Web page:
The lessons for future technology, one hopes, are clear…

—Nanodot posts by J. Storrs Hall

From Open Source Sensing:

Intuitive control, by you, of data sensed about you

David Kotz over at Dartmouth has been doing some interesting work on helping individuals control data sensed about us…

Separating raw sensor data from processed inferences

The sticky issue of who gets sensor data has been addressed by Guruduth Banavar and Abraham Bernstein in "Challenges in Design and Software Infrastructure for Ubiquitous Computing Applications" in the book Advances in Computers, Vol. 62, parts of which you can view at Amazon or Google Books…

New EFF whitepaper on responsible sensing technology

Randall Lucas brings to our attention a new whitepaper over at EFF that will sound familiar to readers of this site…

How long to keep unneeded sensor data? 10 minutes

A paper by researchers at University of Washington, Intel, and Dartmouth reports on Exploring Privacy Concerns about Personal Sensing. Some interesting data…

The main reason to care who gets sensing data about you

An ITU paper spells out the main reason to care who gets sensing data about individuals…

Electronic surveillance includes your physical location

Not everyone realizes that "electronic" surveillance can include not just what we think of as electronic information (email, etc.) but physical data as well. In an EFF article on the UK's half million intercepts of communications data in 2008 — which has no judicial review — this is explained…

Code of Fair Sensing Practices?

Simson Garfinkel gave a talk a while back that examined the "Code of Fair Information Practices", developed originally by a U.S. government task force and described thusly…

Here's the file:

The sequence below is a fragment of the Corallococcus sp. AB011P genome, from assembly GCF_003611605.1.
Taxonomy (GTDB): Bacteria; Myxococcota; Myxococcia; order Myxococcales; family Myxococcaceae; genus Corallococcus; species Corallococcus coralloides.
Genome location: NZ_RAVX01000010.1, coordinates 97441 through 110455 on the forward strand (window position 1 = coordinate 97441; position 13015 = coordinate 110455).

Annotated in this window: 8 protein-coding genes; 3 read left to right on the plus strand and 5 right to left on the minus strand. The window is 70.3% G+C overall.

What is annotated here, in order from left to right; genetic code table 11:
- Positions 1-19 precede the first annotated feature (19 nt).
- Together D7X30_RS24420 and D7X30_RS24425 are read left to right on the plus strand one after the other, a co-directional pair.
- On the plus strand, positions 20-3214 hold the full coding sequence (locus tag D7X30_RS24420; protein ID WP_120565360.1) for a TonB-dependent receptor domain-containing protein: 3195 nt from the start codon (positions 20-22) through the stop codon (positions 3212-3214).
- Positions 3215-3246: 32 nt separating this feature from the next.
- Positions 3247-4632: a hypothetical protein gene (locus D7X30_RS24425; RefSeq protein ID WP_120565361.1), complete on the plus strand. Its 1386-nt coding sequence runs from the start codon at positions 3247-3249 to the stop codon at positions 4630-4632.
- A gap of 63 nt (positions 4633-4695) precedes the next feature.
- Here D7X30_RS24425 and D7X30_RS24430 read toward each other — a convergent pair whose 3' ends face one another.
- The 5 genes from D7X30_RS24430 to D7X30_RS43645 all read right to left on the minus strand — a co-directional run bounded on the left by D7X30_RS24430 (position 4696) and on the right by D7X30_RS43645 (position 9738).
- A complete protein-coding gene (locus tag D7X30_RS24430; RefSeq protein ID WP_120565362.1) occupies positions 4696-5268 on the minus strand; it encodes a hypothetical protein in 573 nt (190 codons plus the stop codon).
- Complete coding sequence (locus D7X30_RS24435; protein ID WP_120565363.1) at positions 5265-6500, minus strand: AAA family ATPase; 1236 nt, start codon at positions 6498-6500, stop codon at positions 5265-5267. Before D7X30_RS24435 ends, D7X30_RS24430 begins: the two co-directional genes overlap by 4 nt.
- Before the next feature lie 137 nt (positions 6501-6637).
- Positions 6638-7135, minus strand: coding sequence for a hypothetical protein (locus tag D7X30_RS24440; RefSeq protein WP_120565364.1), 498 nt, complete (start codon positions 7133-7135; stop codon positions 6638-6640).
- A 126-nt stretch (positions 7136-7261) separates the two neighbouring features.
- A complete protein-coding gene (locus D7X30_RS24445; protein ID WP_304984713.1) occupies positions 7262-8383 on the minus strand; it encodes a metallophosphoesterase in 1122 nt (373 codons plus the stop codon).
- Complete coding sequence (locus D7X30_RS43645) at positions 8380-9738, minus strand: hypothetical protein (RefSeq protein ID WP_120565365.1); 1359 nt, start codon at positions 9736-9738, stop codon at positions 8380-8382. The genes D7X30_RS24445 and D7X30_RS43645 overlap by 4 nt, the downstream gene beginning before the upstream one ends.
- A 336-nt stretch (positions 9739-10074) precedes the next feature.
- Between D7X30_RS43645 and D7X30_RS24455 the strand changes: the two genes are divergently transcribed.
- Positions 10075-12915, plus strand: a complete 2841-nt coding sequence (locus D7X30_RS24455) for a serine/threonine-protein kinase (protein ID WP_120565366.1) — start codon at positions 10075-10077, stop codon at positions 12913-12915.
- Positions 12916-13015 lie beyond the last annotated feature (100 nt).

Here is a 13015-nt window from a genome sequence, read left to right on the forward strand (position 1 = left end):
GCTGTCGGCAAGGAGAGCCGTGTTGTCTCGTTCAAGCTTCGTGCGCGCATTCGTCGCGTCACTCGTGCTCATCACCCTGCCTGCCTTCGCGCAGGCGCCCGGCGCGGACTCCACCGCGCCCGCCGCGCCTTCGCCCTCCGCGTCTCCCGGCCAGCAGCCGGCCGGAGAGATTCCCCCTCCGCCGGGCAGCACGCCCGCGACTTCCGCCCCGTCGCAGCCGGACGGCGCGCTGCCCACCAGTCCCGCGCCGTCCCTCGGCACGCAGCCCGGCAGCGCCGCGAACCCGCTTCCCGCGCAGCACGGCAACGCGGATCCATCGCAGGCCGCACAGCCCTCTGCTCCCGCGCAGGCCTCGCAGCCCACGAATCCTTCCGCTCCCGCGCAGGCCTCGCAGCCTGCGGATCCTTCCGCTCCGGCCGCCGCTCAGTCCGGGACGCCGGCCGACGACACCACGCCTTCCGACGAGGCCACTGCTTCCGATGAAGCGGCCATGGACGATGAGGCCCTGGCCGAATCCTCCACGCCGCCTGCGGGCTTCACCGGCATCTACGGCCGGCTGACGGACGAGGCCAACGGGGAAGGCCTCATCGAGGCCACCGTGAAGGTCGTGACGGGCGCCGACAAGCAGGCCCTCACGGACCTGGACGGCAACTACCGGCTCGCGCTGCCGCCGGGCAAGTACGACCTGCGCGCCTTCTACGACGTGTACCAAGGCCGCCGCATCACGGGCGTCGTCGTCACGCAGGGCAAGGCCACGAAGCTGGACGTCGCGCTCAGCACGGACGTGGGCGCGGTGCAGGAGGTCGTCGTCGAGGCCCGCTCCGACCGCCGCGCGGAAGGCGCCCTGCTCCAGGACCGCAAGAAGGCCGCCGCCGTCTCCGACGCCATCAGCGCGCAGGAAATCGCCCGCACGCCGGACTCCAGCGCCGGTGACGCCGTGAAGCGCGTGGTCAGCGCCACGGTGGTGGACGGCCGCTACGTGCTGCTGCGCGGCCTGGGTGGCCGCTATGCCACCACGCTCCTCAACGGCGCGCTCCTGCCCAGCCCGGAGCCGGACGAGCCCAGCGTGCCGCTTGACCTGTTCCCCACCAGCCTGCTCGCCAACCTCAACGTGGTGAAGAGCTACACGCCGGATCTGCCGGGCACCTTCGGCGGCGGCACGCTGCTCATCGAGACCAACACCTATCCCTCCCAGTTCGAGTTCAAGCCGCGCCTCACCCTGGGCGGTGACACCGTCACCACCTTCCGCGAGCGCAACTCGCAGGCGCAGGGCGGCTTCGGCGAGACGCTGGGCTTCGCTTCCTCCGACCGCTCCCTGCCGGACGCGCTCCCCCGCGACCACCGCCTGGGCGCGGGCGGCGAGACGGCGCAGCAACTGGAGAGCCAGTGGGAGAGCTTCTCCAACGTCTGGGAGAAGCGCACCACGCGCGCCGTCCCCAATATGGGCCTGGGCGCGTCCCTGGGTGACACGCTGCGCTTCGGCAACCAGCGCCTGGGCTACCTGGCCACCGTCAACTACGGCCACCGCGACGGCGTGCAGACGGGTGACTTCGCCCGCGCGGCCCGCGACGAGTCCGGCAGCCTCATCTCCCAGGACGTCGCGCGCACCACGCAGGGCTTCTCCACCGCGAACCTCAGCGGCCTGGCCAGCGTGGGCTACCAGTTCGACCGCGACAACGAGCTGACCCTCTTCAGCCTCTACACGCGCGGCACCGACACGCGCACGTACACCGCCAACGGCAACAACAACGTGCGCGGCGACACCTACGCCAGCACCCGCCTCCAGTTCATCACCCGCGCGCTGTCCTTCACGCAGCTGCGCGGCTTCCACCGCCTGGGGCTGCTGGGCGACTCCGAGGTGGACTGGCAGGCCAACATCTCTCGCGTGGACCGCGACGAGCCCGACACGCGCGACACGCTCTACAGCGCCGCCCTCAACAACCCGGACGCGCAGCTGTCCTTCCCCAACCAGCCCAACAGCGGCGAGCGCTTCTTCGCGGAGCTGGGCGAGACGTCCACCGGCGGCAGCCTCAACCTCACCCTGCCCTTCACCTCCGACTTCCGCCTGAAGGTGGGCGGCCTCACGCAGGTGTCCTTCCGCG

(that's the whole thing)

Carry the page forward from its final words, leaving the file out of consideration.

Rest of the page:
—Open Source Sensing posts by Christine Peterson

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August 20-22, 2009
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Christine Peterson will speak on life extension.
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Advancements in technologies such as nanotech, robotics, and biotech are promising to make major differences in our lives in the not-too-distant future, as the Industrial Revolution did to the agrarian world — to do for the physical world what the computer and Internet have done to the world of information.

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November 25, 2009
The Royal College of Physicians, London, UK

Organised crime, terrorism, civil conflict, and natural disasters are sadly commonplace in global society and have developed increasingly complex dimensions. To counter such threats, civil security and emergency response teams are looking towards new technologies that offer more sensitive, rapid, and accurate detection methods; that provide the means to neutralise or effectively deal with the outcomes of such incidents; and that provide greater protection to personnel.

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This conference will highlight the current, near-term, and future applications of nanotechnology and how they are transforming the way we manufacture products. Peer networking, information sharing, and technology exchange among the world's nanomanufacturing leaders will be a key feature of the event.